In Wonhwa Do, the instructor is in the highest position, the elder students are in the middle position, and the younger students are in the lower position. In this framework, their ethical behaviour towards each other should reflect the heart, duty and responsibility of these positions and it should be expressed through appropriate vertical manners, customs and traditions. Thus, students bow towards the front of the dojang. This represents vertical Shimjung to Heaven and also to their instructors.
b) Horizontal Order and Norms
The Principle of Harmony determines a horizontal order in the family just as it does in the cosmos. As the diagram indicates, brothers and sisters in the family correspond to the planets in the solar system. These represent the horizontal relationships in the family.
Horizontal Shimjung among peers is appropriately expressed through virtues such as reconciliation, tolerance, justice, sincerity, courtesy, modesty, compassion, helpfulness, understanding and service.
These virtues are outwardly expressed through corresponding manners, customs and traditions. For example, in Wonhwa Do, students with similar rank are in the position of brothers and sisters. Thus, their ethical behaviour towards each other should reflect the heart, duty and responsibility of siblings. For this reason, they will often bow to one another, assist one another and challenge one another to help each other grow.
One Wonhwa Do student was supremely virtuous towards his peers. He was a clever fighter and a good technician. But what made him outstanding was the attitude of Shimjung he had towards sparring partners: he fought hard with the motivation of bringing out the best in his opponents as well as in himself, thus leaving them with the feeling that they had somehow been served.
This kind of horizontal love can be learned in the dojang, but it must then go outward from there. Thus, Wonhwa do students should become virtuous people not only to fellow practitioners, but to siblings, classmates, friends and co-workers.
c) Individual Order and Norms
The final kind of order which the Principle of Harmony defines is individual order. Therefore, just as a planet must maintain itself through rotation on its own axis, each individual in the family must maintain their own internal harmony.
This is maintained through individual standards of conduct called morals. In the Principle of Harmony, there is a useful distinction made between morality and ethics. The former refers to norms for an individual and the latter refers to norms for a family. In other words, morality refers to personal behaviour whereas ethics refers to interpersonal behaviour. But they go hand in hand: one would expect a moral person to treat others ethically and an ethical person to have good personal morals.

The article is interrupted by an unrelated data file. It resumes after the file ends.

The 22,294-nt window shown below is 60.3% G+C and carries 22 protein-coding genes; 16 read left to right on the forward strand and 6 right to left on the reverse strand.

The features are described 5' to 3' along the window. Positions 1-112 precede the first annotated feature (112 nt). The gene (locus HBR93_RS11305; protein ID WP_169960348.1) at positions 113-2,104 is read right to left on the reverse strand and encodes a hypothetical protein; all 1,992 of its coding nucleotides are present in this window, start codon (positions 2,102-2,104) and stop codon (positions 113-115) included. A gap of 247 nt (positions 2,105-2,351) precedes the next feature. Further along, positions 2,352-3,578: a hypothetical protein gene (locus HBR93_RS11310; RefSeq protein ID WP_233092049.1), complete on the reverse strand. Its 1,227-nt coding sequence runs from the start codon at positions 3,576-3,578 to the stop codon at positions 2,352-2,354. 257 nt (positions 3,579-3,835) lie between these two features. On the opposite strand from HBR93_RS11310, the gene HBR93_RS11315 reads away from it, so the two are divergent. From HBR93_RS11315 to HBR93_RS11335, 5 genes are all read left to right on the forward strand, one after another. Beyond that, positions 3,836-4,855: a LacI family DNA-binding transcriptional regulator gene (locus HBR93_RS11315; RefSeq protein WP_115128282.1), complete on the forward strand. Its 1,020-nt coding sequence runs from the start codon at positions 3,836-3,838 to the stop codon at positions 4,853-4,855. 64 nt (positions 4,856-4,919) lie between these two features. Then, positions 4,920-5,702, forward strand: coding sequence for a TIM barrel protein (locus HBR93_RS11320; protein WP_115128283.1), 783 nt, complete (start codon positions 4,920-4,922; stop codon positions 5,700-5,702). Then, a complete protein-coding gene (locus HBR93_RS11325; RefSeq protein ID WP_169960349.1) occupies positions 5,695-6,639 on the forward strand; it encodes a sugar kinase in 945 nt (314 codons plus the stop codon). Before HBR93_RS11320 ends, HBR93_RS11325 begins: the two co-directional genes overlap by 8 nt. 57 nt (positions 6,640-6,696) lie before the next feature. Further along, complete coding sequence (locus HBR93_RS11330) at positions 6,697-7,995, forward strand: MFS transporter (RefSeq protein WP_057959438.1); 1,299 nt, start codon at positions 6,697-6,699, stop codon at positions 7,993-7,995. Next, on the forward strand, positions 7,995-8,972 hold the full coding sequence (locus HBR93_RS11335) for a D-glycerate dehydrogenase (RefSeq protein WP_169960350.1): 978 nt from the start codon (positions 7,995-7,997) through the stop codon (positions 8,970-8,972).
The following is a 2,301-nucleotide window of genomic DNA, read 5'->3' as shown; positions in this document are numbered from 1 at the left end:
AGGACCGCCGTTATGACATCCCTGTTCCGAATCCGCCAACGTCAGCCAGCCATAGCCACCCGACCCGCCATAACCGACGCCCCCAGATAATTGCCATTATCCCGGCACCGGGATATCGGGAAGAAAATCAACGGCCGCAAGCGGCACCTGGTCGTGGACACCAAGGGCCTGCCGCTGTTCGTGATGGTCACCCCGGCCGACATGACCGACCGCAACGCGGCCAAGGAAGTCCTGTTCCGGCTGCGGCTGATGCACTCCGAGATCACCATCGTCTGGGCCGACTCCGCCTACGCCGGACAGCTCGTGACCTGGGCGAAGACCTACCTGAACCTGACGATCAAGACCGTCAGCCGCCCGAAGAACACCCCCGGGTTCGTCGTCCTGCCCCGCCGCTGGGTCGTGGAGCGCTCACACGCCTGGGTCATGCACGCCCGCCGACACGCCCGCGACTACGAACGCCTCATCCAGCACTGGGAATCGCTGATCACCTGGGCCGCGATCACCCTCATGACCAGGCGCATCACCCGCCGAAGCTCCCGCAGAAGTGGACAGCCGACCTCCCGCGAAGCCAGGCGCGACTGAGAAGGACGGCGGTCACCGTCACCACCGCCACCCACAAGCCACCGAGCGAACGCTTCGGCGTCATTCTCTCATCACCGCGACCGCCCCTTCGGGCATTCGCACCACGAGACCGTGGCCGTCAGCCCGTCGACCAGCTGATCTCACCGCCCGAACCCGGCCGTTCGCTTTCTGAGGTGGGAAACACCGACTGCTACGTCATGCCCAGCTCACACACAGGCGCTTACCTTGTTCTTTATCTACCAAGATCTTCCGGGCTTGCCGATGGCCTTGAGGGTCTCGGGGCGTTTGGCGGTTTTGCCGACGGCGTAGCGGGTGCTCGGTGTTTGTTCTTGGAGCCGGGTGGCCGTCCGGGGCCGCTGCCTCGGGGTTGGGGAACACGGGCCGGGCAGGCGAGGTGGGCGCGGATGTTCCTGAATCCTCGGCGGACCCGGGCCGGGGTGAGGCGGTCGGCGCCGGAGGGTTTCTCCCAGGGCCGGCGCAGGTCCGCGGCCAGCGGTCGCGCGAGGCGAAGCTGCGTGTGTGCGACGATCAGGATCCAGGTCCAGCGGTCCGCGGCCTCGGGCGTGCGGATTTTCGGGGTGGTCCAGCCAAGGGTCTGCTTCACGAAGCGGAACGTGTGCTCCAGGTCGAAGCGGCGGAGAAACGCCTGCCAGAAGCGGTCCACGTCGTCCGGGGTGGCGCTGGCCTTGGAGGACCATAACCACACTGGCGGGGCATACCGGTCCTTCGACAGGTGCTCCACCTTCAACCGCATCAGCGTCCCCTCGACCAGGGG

Some virtues which are characteristic of morality are purity, honesty, righteousness, temperance, courage, wisdom, self-control, endurance, self-reliance, self-help, independence, dignity, diligence, innocence, and integrity. The person who achieves such virtues within himself would naturally be able to relate to others in an ethical manner. His personal sense of morality would allow him to be a loyal object, a filial child, a faithful spouse and a benevolent parent.
Being a moral person is in fact the key to ethical relationship. If a parent has moral virtue, he is worthy of filial piety; if a leader has moral virtue, he is worthy of the loyalty of his followers; if a spouse has moral virtue, he is worthy of the fidelity of his partner; if a person has moral virtue, he is worthy of the respect of his peers. Thus, if we wish to be treated ethically; that is, if we wish others to treat us with respect and regard, it is necessary for us to be moral people who are worthy of such treatment. Thus, in Wonhwa Do we strive to be people who are moral and virtuous.
5. The Scope of Ethics
Though we have discussed these ethical and moral norms in the context of the family, they are not limited to the family alone. In fact, since the human race is actually a global family with the same Origin, the vertical and horizontal norms of the family should be projected into all social situations. They should go outward to the society, the nation and the world. Even business and government ethics are based upon family ethics since they are but special, extended variations of the family structure.
For instance, the president or prime minister of a nation is in the parental position. His officers would be in the elders' position and the citizens would be in the younger position. Administration should then be conducted with a heart of parental benevolence, care and authority. If the leaders and officers were ethical and moral people, they could gain the loyalty of the citizenry. The citizens would of course be expected to be virtuous and moral themselves.